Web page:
Measurement Error and Poverty Rates of Widows
AbstractEstimates of the poverty rate and of the probability of entering or exiting poverty are biased when income is observed with error. I estimate a variance components model of income which contains a white noise error term and then treat this component as an approximation of the error in observed income. By comparing poverty rates calculated with and without this estimated measurement error, I conclude that observation error causes the poverty rate to be overestimated around two percentage points on average. However, eliminating observation error substantially reduces the probability of transiting either into or out of poverty. These reductions imply that the amount of permanent poverty is underestimated when measurement error is ignored.
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Bibliographic InfoArticle provided by University of Wisconsin Press in its journal Journal of Human Resources.
Volume (Year): 30 (1995)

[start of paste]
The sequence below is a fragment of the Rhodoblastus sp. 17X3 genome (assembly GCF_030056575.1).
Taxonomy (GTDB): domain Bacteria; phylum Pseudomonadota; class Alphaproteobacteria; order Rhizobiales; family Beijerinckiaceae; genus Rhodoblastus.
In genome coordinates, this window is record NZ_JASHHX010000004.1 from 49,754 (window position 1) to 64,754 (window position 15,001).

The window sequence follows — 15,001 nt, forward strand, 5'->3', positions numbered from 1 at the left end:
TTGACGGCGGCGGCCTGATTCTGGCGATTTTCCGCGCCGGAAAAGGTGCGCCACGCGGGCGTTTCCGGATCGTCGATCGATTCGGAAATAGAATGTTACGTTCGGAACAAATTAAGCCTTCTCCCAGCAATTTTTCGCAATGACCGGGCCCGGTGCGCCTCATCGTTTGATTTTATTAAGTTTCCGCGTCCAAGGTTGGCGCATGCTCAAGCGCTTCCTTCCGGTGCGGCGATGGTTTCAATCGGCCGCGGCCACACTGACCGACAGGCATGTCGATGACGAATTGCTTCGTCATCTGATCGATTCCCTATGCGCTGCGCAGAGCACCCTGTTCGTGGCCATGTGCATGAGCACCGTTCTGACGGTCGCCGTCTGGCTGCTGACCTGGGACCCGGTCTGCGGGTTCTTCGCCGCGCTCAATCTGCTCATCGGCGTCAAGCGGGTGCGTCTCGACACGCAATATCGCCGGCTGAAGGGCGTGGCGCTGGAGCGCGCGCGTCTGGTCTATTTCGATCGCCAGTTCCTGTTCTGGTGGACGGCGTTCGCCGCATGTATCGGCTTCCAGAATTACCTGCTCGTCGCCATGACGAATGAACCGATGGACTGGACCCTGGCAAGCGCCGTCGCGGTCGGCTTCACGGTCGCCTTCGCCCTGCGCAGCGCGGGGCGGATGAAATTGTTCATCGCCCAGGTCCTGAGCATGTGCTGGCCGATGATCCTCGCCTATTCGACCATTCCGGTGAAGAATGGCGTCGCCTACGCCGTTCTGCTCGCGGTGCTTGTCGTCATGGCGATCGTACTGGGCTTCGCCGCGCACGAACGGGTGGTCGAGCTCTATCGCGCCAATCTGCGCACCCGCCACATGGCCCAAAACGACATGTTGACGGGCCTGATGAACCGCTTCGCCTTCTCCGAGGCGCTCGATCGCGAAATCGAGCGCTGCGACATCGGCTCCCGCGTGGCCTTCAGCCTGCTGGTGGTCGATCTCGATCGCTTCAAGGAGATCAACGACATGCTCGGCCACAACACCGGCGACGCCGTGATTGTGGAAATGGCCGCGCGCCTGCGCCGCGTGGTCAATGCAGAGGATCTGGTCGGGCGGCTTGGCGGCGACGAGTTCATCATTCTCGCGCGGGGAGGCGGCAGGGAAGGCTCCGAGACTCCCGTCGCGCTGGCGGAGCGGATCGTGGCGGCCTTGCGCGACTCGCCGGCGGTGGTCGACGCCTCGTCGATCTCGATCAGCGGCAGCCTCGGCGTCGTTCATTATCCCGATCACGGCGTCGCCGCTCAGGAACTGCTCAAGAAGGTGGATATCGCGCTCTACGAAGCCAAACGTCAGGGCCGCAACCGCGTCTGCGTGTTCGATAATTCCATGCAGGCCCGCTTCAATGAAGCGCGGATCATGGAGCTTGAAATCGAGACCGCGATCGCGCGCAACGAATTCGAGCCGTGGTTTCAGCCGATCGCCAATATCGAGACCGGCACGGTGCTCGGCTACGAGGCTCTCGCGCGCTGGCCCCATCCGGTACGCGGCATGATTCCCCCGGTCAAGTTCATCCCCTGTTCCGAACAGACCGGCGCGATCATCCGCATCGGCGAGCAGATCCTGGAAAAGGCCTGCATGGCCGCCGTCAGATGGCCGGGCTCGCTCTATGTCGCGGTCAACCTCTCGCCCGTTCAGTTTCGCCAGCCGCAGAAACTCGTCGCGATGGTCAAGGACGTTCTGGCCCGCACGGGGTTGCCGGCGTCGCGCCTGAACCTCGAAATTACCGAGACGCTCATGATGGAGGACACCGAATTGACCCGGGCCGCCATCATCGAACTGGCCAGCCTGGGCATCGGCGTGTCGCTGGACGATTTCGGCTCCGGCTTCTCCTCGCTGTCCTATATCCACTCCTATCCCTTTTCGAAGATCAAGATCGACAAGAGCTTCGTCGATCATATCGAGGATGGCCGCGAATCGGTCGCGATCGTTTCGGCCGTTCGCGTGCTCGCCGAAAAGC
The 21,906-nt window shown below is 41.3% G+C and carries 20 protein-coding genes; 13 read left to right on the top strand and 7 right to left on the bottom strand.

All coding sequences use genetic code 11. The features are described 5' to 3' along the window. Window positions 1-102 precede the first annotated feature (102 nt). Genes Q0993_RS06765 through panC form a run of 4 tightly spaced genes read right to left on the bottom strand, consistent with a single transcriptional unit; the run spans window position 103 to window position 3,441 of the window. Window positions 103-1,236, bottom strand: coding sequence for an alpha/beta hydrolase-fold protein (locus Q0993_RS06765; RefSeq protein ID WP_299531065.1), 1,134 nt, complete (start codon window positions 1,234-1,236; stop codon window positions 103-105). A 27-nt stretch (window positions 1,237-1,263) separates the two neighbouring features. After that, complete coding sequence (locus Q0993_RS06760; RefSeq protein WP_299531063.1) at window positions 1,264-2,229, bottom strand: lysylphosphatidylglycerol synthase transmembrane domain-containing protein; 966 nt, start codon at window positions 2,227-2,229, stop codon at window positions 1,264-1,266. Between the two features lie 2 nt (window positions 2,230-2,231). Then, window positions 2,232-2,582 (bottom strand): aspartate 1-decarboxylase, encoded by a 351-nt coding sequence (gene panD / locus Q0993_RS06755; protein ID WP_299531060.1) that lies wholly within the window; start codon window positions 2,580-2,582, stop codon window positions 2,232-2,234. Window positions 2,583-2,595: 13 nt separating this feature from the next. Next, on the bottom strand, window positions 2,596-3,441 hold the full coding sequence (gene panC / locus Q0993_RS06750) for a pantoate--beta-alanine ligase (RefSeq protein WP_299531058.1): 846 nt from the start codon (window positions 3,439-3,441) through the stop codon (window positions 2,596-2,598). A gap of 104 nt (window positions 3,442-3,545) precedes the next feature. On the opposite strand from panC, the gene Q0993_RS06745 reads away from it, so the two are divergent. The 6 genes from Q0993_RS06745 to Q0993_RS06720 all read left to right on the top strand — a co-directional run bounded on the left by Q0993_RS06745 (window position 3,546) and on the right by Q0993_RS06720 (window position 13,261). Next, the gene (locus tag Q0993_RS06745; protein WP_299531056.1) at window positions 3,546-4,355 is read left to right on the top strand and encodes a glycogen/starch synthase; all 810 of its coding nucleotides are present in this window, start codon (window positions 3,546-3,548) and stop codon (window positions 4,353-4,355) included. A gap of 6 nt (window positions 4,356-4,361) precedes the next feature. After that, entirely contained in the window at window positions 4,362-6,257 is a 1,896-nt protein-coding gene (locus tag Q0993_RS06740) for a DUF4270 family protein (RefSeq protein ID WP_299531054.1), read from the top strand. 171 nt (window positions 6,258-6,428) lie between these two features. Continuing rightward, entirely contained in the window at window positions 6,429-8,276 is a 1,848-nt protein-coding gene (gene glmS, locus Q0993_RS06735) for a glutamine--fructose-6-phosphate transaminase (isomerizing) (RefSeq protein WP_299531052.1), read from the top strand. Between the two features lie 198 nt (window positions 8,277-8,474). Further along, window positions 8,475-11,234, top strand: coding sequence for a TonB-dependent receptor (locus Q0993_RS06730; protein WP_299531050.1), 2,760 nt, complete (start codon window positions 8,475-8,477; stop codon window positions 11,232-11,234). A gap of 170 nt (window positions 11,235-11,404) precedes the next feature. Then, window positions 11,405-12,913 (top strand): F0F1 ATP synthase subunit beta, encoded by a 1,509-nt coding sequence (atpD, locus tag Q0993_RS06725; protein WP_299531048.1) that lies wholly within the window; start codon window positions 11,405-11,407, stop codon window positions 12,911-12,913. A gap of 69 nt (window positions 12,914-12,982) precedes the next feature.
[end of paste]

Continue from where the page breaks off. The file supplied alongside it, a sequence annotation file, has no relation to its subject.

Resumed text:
Issue (Month): 1 ()
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- Nayoung Lee & Geert Ridder & John Strauss, 2010.
"Estimation of Poverty Transition Matrices with Noisy Data,"
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576, Department of Economics PUC-Rio (Brazil).
- John Strauss & Nayoung Lee & Geert Ridder, 2010. "Estimation of Poverty Transition Matrices with Noisy Data," Working Papers id:2796, eSocialSciences.
- Namkee Ahn, . "Economic Consequences of Widowhood in Europe: Cross-country and Gender Differences," Working Papers 2004-27, FEDEA.
- Cooper, D. & McCausland, W.D. & Theodossiou, I., 2006. "The health hazards of unemployment and poor education: The socioeconomic determinants of health duration in the European Union," Economics & Human Biology, Elsevier, vol. 4(3), pages 273-297, December.
- David R. Weir & Robert J. Willis & Purvi A. Sevak, 2002. "The Economic Consequences of Widowhood," Working Papers wp023, University of Michigan, Michigan Retirement Research Center.
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